upload: favicon\.ico  
    
    - url: .*
      script: main.app
      secure: optional
    
    libraries:
    - name: webapp2
      version: "2.5.1"
    
    1. Very important: run the app on your local machine. You should be able to do this on the app engine launcher by hitting the run button. This automatically generates a proper index.yaml. If you want you can use a browser to navigate to http://localhost:8080/ to ensure it is working.
    2. Deploy the app. You can use the button on the App Engine Launcher that says DEPLOY (easiest) or you can use a command line tool, instructions here: https://developers.google.com/appengine/docs/python/gettingstartedpython27/uploading
    3. Now, in the Codea application, change the 3 places that have "vega-highscore" to your application id.

    Hopefully some of you guys will use this as a starting point for creating your own cloud connected apps. Though Python is different than Lua, it is a very easy language to learn and Google App Engine works pretty well with Codea. Good luck.

  • Posts: 1,226

    Hi @Vega,

    Interesting !!!

    I am close to finishing the Flood-it app I started in a previous thread (probably in line with @veeerlap) and was wondering about adding a high score table.

    I saw this in two levels - one to keep the Hi-score data in the local data storage, then - two to upload it to my own website. I'm not that sure I'd like to give Google access to my PC as it looks like your setting up a local server access on your own PC.

    I was hoping I could transfer data using the HTTP facilities added to version 1.41 of Codea, but haven't started to look yet - still ironing out bugs in the app code.

    Have you tried any other options for storage?

    Great work by the way.

    Thanks,

    Bri_G

    :)

  • Posts: 179

    Google App Engine does not give Google access to your PC. Rather you download a test server to test items on your computer, then when it is fully working you upload to Google's servers and it runs from there. After that your computer never needs to be connected and you could even uninstall the test server from your PC and the app would continue to run on the server.

    Another option would be Amazon Web Services, which is nearly identical to Google App Engine, or you use PHP and MySQL to run it on your own web server. The problem with running on your own web server is scalability. If you only have a few hundred users using your app concurrently, any web server can handle the traffic. But if you suddenly had 100k people using your app concurrently, your web server crashes. This Google App Engine app for highscores could theoretically handle millions of users and infinite database size, which is why I like it.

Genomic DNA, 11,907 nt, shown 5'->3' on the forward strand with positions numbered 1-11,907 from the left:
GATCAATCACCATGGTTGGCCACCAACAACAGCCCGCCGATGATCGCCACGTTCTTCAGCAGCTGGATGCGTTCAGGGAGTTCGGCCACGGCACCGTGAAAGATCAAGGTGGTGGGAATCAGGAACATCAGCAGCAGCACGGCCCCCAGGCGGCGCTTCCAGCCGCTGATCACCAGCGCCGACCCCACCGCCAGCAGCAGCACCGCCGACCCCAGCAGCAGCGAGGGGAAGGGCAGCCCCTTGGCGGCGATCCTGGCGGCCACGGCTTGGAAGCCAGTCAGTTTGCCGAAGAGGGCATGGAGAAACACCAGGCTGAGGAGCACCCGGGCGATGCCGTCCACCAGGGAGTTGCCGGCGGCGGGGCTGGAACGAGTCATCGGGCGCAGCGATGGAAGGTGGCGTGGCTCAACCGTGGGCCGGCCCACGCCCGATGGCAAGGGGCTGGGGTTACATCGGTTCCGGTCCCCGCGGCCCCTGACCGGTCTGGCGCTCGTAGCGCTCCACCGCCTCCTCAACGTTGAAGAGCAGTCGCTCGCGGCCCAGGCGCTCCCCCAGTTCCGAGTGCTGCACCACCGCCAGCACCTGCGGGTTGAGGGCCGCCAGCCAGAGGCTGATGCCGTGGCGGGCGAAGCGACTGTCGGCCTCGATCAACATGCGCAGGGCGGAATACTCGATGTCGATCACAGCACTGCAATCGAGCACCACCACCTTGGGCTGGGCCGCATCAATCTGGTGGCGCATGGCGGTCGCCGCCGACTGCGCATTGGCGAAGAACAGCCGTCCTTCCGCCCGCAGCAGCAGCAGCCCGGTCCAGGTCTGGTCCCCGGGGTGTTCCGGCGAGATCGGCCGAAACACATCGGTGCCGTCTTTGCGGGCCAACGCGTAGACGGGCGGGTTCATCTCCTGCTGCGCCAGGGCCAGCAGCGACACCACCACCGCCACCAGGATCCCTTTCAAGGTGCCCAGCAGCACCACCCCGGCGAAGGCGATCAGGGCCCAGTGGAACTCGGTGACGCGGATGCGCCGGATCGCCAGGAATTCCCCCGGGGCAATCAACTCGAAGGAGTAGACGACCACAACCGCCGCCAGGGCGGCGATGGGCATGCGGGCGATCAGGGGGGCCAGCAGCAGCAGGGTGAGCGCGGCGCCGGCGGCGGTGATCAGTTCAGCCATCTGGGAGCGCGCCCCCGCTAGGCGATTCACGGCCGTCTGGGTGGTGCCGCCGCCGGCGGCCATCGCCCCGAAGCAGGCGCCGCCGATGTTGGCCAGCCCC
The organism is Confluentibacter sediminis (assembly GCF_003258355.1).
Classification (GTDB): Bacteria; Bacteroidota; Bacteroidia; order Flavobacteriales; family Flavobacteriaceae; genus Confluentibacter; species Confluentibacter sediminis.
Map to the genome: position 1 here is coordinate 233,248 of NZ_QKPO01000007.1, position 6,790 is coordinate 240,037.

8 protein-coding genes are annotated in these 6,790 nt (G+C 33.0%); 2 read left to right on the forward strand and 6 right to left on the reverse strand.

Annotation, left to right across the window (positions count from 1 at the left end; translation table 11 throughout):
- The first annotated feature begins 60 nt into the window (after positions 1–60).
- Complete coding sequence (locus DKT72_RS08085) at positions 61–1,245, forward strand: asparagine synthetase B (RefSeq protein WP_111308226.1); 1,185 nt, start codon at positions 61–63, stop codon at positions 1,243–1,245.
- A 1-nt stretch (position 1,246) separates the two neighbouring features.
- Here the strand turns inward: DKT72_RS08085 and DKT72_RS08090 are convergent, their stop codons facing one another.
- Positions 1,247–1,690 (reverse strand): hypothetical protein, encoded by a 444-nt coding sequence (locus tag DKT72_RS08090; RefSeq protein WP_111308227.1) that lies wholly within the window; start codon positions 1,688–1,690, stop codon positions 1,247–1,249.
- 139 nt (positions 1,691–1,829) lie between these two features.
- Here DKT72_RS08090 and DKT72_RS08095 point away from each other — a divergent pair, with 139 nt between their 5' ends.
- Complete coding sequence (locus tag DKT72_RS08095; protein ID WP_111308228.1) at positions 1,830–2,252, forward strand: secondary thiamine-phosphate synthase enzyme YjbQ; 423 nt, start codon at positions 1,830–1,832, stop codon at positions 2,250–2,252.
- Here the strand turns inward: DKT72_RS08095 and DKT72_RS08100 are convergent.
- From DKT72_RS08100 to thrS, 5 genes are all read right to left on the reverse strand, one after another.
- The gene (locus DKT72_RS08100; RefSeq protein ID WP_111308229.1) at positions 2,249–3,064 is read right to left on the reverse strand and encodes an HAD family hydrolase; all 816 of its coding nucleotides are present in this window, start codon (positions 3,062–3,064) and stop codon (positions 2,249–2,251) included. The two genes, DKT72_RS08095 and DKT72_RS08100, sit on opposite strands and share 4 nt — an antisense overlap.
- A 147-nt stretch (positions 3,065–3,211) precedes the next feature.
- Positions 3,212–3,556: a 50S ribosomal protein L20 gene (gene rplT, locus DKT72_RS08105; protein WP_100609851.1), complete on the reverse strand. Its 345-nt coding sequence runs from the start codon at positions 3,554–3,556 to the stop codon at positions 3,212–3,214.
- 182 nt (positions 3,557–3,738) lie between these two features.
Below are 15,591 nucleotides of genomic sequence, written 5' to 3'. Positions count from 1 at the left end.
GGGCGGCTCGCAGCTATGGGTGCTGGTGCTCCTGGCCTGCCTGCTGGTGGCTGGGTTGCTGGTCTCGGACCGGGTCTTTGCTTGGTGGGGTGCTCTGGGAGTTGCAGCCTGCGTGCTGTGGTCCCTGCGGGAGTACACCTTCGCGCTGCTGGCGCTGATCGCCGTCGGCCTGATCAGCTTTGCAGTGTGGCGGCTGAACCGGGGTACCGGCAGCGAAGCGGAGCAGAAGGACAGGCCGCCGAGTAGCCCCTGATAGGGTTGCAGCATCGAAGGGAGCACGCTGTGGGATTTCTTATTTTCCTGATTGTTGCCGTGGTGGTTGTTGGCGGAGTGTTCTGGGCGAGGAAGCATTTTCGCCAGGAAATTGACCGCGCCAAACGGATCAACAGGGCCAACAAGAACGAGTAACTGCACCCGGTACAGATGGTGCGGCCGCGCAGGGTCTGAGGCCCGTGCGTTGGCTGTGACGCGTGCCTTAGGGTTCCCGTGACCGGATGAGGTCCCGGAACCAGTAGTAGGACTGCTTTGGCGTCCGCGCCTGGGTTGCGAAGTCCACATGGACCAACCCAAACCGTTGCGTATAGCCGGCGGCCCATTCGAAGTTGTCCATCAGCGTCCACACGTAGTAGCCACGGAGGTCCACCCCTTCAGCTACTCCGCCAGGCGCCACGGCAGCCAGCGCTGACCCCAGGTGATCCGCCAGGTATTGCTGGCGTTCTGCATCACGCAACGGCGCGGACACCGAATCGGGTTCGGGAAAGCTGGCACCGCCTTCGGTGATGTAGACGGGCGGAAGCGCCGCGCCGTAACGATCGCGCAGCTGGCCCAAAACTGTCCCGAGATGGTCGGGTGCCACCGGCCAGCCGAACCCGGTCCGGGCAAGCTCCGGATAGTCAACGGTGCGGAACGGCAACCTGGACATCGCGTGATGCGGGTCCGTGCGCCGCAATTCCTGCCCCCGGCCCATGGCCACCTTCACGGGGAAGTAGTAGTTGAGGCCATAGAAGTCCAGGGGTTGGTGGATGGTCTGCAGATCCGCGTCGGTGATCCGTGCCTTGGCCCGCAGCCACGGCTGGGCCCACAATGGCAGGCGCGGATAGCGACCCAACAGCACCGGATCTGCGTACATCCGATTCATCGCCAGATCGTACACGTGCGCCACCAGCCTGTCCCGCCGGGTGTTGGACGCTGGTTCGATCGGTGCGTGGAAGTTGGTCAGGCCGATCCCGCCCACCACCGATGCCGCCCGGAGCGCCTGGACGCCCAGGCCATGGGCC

• Posts: 1,226

    Hi @Vega,

    Thanks for the feedback. I already have Apache running on my system, and have used Microsoft web servers; but only up to a level in getting a certificate for web design. So my knowledge is limited.

    From a personal point of view I think php and MySQL would meet my needs on my own website. I anticipate access demand will be limited and aimed at1 page only which would be a static web page with limited graphics so tiny.

    I've seen your coding and I can understand your needs for bigger traffic. Can't see many people likely to use Flood-it, too many versions on the net. But it would probably be a free app, so there may be a few users. I only intend to hold the top 100 users data anyway - not a big database.

    Thanks,

    Bri_G

    :)

  • Posts: 447

    @Vega very nice!

  • Posts: 563

    @Vega - most excellent!

    It is amazing how these things converge - i'm working on a simple high score tute using the MineSweeper demo. This will make a great addendum for the more advanced folks, assuming I can work out how to draw text in columns (see earlier post http://twolivesleft.com/Codea/Talk/discussion/1381/print-text-in-columns#Item_1)

  • Posts: 179

    That's great, @Reefwing. You are quickly becoming a vital member of this community; I see a lot of posts talking about your tutorials. Let me know if you ever want a guest contributor to your tutorial site.

    The real weakness of this online high score system is: as long as the code is being given out, anyone can easily changing the scoring and cheat. Once you release it as an app, though, it should be much more secure.

  • Posts: 563

    @Vega - thanks muchly. Would love to have you (or anyone else for that matter) as a guest contributor. Especially since I already use a lot of your code as examples. I figure different people learn different ways and the more channels we have the better. I can't believe it took me this long to discover Codea, it would probably benefit from some more marketing.

    Do you want to write something specifically or use one of your existing posts (this or the mesh tute for example)?

  • Posts: 179

    I'll create one specially for your site, @Reefwing. If you think of something you'd like a tutorial for give me a shout, or I will have an idea sometime and do it.

  • Posts: 563

    Excellent - I'm basically working my way through the various game genres and as I need to do something I learn it and do a tute on it. So the content is a bit ad hoc. Probably best for you to write on something you're interested in. Let me know when you get it done.

  • Posts: 266

    Th problem with this is that you can't send a score if you are not connected to wifi.

  • Could this method be used to store persistent app data between App Store updates, or is there a better method?

  • Posts: 2,820

    Very cool. I'll have to look into it a bit more later.

  • Hi Vega, I'm new to codea but this is a great little app, I'm writing some code and need to access common data across several iPads, so this looks ideal. Sorry I had to "cheat" to get a hi score so that I could test it was working. Many thanks for sharing this with us!